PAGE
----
At Fairfield and at other Jesuit schools and universities we often say that we form our students to be “men and women for others.”
If one looks back at the long history of Jesuit education — which goes back to 1548 — one can see that there has always been an understanding that the purpose of an education was to prepare young people to take responsibility for making the world a better place. In recent years there has been a renewed emphasis on our obligation to take direct action in trying to achieve this end — not just talk about it, but do it — an obligation first articulated in this way on July 31, 1973 in an address of the then Superior General of the Society of Jesus, Fr. Pedro Arrupe, at an international Congress of Jesuit alumni.
A critical component of our education now is service learning, by which we mean that we expect our students to actively participate in helping people by doing (and not just thinking about it).
At Fairfield, we have many service learning programs. Last week, under the direction of our Campus Ministry program, about 40 of our students and 8 faculty and staff spent their spring break in a different way — travelling to four different locations to work in communities where they could be of value. One group, with the guidance of two of our faculty, went to New Orleans to gather oral histories from Hurricane Katrina survivors. Another group worked on an organic farm in Massachusetts, while another group went to Immokalee in Florida to volunteer for social service agencies that help migrant farm laborers and to study food justice issues.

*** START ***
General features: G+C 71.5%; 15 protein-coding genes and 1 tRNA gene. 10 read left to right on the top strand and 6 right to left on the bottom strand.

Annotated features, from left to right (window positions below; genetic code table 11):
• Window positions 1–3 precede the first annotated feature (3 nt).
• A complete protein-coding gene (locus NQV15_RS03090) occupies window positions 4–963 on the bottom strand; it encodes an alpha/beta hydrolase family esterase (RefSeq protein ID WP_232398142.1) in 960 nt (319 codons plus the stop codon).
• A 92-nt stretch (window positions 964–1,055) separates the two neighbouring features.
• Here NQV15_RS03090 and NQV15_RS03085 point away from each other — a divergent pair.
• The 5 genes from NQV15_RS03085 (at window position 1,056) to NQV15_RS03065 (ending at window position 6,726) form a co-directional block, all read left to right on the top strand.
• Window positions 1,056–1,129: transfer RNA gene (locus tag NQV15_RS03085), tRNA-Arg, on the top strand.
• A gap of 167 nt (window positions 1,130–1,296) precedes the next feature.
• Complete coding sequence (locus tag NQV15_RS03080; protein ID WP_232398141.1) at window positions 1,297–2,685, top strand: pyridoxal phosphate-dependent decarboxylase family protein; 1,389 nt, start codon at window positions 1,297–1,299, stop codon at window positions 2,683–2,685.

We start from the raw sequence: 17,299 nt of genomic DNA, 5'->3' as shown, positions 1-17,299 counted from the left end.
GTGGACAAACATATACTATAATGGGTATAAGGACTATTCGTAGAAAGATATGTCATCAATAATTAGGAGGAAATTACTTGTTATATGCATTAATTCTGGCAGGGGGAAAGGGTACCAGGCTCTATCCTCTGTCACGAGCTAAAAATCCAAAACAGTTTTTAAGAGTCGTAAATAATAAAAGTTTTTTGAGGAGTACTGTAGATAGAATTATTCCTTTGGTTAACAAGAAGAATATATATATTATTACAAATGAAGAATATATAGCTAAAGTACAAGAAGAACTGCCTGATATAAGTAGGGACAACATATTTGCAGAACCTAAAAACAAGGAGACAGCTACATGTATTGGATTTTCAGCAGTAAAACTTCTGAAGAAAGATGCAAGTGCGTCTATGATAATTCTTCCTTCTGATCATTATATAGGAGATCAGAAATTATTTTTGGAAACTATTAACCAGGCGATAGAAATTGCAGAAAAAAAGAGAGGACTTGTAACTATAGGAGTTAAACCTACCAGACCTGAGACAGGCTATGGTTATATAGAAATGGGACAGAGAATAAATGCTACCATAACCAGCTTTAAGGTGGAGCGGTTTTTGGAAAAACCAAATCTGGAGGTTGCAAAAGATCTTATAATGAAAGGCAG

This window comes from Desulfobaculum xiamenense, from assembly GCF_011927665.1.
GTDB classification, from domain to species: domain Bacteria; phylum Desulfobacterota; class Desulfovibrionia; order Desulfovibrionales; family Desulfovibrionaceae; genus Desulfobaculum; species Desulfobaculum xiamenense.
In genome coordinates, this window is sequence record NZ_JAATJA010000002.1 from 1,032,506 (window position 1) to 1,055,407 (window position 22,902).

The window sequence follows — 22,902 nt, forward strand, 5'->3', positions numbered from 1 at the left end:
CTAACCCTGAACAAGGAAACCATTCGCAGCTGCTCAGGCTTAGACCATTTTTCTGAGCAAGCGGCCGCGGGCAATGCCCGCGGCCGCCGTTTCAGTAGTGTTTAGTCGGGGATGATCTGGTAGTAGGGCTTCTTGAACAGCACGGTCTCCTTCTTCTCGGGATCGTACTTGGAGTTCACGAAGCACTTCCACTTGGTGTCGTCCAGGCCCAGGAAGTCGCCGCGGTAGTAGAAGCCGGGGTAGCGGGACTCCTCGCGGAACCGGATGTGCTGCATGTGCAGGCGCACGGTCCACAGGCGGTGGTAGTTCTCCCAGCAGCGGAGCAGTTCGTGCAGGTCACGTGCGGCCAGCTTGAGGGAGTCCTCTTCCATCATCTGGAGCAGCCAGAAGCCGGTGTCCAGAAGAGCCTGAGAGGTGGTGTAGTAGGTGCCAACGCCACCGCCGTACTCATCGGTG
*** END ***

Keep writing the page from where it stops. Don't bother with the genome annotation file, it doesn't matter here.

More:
A fourth group joined volunteers from other colleges to work with the Christian Appalachian Project, repairing and building homes in eastern Kentucky, one of the poorest parts of the country. Our students went for one week, but over the course of three weeks — with skilled volunteers leading the students from other schools — the project group will renovate and improve between 8 and 10 homes in the region for families that could not afford to do it on their own.
As I write today, these groups have just returned, and so I haven’t heard all the stories yet, though I’m sure I will. What I do know is that these students come back to Fairfield with a better understanding of how privileged they are, a greater capacity for compassion, and a deeper grasp of the nature of their own humanity. Really, it is they who are the greatest beneficiaries of the experience. In short, the vital grasp in their understanding that Fr. Arrupe spoke of in 1973 — that the love of God includes a love of neighbor, and therefore a desire for justice — will have been strengthened. They’ll also come back with a more mature appreciation of what is truly important in life.
As one student said this time last year on returning back to Fairfield from Kentucky, “I’m not sweating the small stuff — my little desires and annoyances. I feel like I have a bigger picture, a better perspective.”